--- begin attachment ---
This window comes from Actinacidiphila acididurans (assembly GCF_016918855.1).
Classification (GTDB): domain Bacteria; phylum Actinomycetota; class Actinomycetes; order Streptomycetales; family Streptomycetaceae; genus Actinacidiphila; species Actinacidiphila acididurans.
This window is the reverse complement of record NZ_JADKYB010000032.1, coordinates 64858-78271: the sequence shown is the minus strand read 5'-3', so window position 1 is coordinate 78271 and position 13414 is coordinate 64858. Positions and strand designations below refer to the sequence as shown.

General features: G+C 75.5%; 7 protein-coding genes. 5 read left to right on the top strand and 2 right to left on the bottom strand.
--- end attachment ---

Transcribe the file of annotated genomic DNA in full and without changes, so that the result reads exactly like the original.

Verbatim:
This window comes from Actinacidiphila acididurans (assembly GCF_016918855.1).
Classification (GTDB): domain Bacteria; phylum Actinomycetota; class Actinomycetes; order Streptomycetales; family Streptomycetaceae; genus Actinacidiphila; species Actinacidiphila acididurans.
This window is the reverse complement of record NZ_JADKYB010000032.1, coordinates 64858-78271: the sequence shown is the minus strand read 5'-3', so window position 1 is coordinate 78271 and position 13414 is coordinate 64858. Positions and strand designations below refer to the sequence as shown.

General features: G+C 75.5%; 7 protein-coding genes. 5 read left to right on the top strand and 2 right to left on the bottom strand.